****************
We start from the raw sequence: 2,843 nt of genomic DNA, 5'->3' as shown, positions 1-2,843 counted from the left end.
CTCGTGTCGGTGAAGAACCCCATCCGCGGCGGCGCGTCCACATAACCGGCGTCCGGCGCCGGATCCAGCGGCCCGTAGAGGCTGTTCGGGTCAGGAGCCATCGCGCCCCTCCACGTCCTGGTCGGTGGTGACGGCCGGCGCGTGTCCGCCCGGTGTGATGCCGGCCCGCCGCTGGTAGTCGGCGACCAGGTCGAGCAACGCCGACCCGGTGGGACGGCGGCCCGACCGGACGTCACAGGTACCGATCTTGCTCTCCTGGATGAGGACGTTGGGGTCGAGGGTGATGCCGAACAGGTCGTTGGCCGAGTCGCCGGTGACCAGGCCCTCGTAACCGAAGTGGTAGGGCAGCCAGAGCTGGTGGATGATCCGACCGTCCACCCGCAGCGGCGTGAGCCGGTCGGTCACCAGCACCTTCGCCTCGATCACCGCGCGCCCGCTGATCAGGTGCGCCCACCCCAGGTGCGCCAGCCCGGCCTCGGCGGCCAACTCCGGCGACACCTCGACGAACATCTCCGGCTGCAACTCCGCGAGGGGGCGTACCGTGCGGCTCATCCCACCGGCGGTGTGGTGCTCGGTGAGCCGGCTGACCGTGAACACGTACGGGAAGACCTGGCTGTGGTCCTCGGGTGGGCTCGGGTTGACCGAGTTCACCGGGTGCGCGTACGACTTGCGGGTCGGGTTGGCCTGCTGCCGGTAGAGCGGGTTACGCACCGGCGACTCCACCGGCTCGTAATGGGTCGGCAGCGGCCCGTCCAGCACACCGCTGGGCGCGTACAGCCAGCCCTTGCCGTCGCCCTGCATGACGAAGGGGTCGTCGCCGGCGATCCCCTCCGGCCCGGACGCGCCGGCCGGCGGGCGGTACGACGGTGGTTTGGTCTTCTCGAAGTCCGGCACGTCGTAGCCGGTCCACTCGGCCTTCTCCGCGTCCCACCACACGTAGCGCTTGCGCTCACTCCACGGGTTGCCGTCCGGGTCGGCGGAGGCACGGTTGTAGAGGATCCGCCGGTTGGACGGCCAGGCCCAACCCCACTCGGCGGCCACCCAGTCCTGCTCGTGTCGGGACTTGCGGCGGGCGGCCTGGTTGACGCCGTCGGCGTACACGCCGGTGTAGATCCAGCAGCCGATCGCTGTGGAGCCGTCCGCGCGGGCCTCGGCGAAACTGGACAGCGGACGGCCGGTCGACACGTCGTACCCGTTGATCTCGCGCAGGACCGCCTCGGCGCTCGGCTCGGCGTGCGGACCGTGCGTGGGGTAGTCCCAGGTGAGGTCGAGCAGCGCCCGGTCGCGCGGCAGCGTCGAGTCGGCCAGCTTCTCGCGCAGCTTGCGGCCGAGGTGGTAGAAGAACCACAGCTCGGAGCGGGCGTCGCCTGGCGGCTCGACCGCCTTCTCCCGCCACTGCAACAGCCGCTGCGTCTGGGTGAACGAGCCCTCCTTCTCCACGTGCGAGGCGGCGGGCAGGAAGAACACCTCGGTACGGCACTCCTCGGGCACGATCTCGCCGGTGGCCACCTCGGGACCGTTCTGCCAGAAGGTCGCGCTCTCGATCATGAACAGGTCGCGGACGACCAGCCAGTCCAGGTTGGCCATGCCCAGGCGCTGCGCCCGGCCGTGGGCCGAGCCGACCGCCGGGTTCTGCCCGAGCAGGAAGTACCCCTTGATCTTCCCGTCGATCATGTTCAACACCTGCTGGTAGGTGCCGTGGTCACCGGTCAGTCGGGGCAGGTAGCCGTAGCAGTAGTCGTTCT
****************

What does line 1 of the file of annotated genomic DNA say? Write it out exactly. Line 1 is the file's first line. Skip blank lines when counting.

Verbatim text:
We start from the raw sequence: 2,843 nt of genomic DNA, 5'->3' as shown, positions 1-2,843 counted from the left end.